Prediction markets strong at forecasting US presidential elections, says new management insights

August 15, 2008

A case study of the 2004 U.S. Presidential election by researchers at Yale shows that prediction markets are proving to be a strong forecasting tool, one that may have an impact in calling the current presidential contest between Democrat Senator Barack Obama and Republican Senator John McCain, according to the Management Insights feature in the current issue of Management Science, the flagship journal of the Institute for Operations Research and the Management Sciences (INFORMS).

Management Insights, a regular feature of the journal, is a digest of important research in business, management, operations research, and management science. It appears in every issue of the monthly journal.

"Modeling a Presidential Prediction Market" is by M. Keith Chen, Jonathan E. Ingersoll, Jr., and Edward H. Kaplan of the Yale School of Management.

In their study, the authors relate that many firms are establishing internal prediction markets, while public prediction markets increasingly cover all manner of business, economic, and political events. Managers must decide whether to treat these markets seriously, especially when they price complex, interdependent events.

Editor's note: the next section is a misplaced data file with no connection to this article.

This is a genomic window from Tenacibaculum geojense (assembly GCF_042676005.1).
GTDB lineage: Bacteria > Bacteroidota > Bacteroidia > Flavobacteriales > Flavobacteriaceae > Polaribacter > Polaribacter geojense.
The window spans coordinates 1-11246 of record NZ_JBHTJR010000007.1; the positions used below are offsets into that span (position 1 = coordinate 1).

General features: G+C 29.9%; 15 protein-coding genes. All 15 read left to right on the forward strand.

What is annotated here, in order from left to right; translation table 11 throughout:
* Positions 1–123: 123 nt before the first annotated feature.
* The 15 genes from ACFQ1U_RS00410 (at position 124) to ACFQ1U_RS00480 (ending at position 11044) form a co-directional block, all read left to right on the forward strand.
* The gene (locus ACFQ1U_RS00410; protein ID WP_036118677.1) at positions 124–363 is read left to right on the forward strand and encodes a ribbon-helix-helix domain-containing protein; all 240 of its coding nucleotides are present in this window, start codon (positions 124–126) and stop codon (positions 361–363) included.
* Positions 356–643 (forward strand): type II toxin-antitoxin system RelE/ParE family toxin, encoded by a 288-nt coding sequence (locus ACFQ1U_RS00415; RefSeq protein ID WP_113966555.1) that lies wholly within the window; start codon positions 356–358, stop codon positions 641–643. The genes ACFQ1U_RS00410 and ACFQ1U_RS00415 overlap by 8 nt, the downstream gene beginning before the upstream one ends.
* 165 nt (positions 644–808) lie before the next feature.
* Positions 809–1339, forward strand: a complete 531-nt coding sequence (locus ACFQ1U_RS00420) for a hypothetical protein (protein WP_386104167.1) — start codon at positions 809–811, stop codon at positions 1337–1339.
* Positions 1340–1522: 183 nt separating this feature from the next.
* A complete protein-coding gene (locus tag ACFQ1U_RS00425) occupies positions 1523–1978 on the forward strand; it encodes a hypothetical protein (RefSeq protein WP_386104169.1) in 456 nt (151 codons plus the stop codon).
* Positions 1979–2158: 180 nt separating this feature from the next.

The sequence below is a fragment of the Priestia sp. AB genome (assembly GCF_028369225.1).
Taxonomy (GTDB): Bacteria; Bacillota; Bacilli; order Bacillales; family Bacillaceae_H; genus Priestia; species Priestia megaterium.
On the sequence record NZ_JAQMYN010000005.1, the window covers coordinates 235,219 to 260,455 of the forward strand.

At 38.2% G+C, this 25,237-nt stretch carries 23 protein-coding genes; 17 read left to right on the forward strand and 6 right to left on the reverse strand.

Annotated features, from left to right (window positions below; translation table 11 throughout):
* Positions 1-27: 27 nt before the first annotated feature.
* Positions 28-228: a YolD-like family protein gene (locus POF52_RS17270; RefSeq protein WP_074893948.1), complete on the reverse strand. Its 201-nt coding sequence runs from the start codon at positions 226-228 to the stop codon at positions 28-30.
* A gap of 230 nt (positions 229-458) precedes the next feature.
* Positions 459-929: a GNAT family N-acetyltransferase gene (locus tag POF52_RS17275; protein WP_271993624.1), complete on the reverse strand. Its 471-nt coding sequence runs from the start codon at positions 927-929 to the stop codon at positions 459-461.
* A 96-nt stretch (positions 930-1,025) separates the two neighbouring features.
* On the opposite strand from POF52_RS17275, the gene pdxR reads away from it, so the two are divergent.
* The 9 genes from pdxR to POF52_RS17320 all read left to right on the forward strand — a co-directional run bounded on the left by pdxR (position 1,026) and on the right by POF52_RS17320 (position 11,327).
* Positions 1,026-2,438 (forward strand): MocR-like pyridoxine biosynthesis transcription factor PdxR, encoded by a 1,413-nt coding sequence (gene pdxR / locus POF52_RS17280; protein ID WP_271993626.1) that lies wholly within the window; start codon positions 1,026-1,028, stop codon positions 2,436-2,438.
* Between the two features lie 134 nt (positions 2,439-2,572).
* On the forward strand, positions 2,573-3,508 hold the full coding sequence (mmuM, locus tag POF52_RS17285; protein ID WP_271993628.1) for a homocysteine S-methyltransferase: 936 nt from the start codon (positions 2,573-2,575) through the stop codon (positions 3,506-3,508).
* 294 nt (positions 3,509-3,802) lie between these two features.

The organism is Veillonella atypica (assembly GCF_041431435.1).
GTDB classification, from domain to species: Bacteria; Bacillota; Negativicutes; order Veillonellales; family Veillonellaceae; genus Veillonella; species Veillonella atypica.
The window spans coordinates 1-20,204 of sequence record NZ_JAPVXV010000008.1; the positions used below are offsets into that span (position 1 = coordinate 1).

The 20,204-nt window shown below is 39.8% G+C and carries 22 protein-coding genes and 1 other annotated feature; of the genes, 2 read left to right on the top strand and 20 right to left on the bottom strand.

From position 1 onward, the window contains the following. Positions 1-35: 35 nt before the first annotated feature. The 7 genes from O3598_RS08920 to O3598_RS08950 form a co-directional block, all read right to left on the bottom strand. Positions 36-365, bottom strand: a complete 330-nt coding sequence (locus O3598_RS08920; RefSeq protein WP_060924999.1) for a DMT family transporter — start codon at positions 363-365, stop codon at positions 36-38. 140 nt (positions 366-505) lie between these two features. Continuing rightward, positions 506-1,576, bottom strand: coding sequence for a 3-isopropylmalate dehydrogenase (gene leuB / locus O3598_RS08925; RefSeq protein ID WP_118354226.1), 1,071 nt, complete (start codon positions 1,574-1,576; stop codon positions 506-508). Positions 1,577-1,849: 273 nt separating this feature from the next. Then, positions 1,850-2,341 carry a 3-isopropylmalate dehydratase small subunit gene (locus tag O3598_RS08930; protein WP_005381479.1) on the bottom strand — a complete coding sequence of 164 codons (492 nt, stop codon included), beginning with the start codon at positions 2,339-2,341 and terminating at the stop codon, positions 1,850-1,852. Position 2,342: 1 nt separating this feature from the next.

The authors' case study of the 2004 presidential election market suggests that they should. They explore the consistency of security prices associated with presidential election contracts that traded in the prediction market during the run up to the 2004 presidential election. In that prediction market, traders placed bets on various election outcomes such as "George Bush will win both Florida and Ohio" and "George Bush will be elected President of the United States."

The authors find that these prices were mutually consistent with the rules governing the Electoral College, and that traders appeared to quickly and efficiently assimilate new information as it unfolded over the campaign.

Turning to business, the authors suggest that prediction markets can be a valuable tool for managers who face decisions that may depend on the outcome of complex and interdependent events. Established prediction markets will likely do a good job assessing events in which interest is widespread. For events of narrower interest, establishing an internal prediction market may be an effective way to aggregate information within the firm.

The current issue of Management Insights is available at

Source: Institute for Operations Research and the Management Sciences

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